|Geoff Sims @ UNSW|
Sunday, 30th December, 2012
Magic carpet ride. (John)
At 0715 we arrived at flight check in, dressed in our finest ECW gear and looking forward to the three-hour flight to the South Pole. To begin with, everything looked good: we crammed ourselves into the shuttle van, barely fitting with all our carry-on bags and parkas, then piled another six people in.
As we bumped along the ice towards the Pegasus airfield, the talk on the two-way radio became increasingly hilarious. Not only was a shuttle van in front of us bogged, but one of the invincible Deltas had also ground to halt. And, sadly, Ivan was in the mechanical shop, busted.
Nevertheless, we battled cheerfully along, listening in to the various towing and rescue scenarios being discussed, the most implausible of which was deployment of the Magic Carpet. Sure enough we got to the point where shuttles could go no further, transferred into a non-bogged Delta, and continued our journey.
Naturally enough we then sat around for an hour or more, mainly playing with our cameras. Somehow during this process I accidentally set my camera into the "take tiny awful pixilated images" mode; sorry about that... As usual, see Geoff's blog for much better pictures!
Eventually it was announced that our flight was ready! The shuttle took us out to the plane - or, more accurately took us towards the plane and got bogged, at which point the driver suggested that we could maybe walk the rest of the way. We did. Meanwhile, a bulldozer arrived and towed the shuttle van away.
Arriving at the Hercules we were a little disappointed to find there was no-one else there. After a brief discussion we decided that flying a Herc was beyond even the combined resources of the U of A and UNSW teams, so there was nothing to do but wait a bit longer. It turns out we were the only passengers, which made us feel quite special. We wandered around taking photos of "our" Herc from all angles, admiring in particular the skis that give the "LC130" such a unique capability.
After a while the flight crew turned up, along with the "fuelies" who spent the next 30 minutes filling up our aircraft with jet fuel. We filled the time by chatting to the pilots (pilots are always interesting to talk to), and watched as things on the airfield continued to fall apart.
As the shuttle vans continued to get bogged as soon as they drove onto the skiway, it became time to break out the Magic Carpet. This consists of two very large flat sheets of rubber, towed behind a CAT. The shuttle drives or is dragged onto the sheets, and away you go, just like magic!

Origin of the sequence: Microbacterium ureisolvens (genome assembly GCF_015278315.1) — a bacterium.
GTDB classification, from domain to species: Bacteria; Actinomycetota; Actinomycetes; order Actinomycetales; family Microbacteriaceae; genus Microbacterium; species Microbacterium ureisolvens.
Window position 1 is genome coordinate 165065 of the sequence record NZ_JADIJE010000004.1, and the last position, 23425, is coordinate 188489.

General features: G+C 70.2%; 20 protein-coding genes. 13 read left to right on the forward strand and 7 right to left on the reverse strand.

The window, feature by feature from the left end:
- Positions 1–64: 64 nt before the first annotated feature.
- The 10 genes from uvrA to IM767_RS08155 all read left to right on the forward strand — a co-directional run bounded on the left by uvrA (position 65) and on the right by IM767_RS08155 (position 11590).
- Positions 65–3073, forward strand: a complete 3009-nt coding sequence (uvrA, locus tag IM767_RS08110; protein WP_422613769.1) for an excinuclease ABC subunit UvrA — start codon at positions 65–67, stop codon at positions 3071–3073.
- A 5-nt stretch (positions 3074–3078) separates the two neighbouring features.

Then, just as I was starting to actually like the Deltas, one of them suffered the ignominy of getting so bogged that it, too, had to be floated away.
Still, this wasn't our problem, as the pilots explained that the last thing to get bogged would be the Herc., a statement that, given the enormous grunt of those four engines, was as eminently plausible as it was reassuring.
Fueled-up, we clambered aboard and made ourselves comfortable - or at least as comfortable as one can ever be on a Herc.
Kat, the loadmaster, told us what we had to be told (mainly where the exits were and how to don the undonable oxygen hood/bottle contraptions), then chatted to us while we waited some more.
Well, time ticked by and there was something dodgy with the plane somewhere, and eventually we ran up against the time limit for the crew, so we all climbed off again.
And waited around a bit more. It seems none of the shuttles, and not even the Deltas, could make it back to McMurdo through the slushy bits. The warm weather of the last few days has had a major effect; it seems incredible that we landed on this same runway in an Airbus just a week ago.
Then, someone had a Good Idea. If the Magic Carpet could rescue a van, it could also rescue that same van full of passengers and we'll all get through the slush! So, two vans climbed aboard the carpet, and in a flash we were away and gliding across the ice. It was quite surreal, but very effective. We got back to McMurdo just in time for dinner.
So while it's disappointing to be back in McMurdo once again, things could be worse. I'm especially disappointed to miss New Years's Eve at the Pole, and watching the new year start in every time zone in the world. Still, there are compensations: tomorrow we'll all go to the annual "Icestock" live music festival, and see in 2013 from McMurdo.
The next two days are no-fly days, so off to the pole on Tuesday (hopefully).
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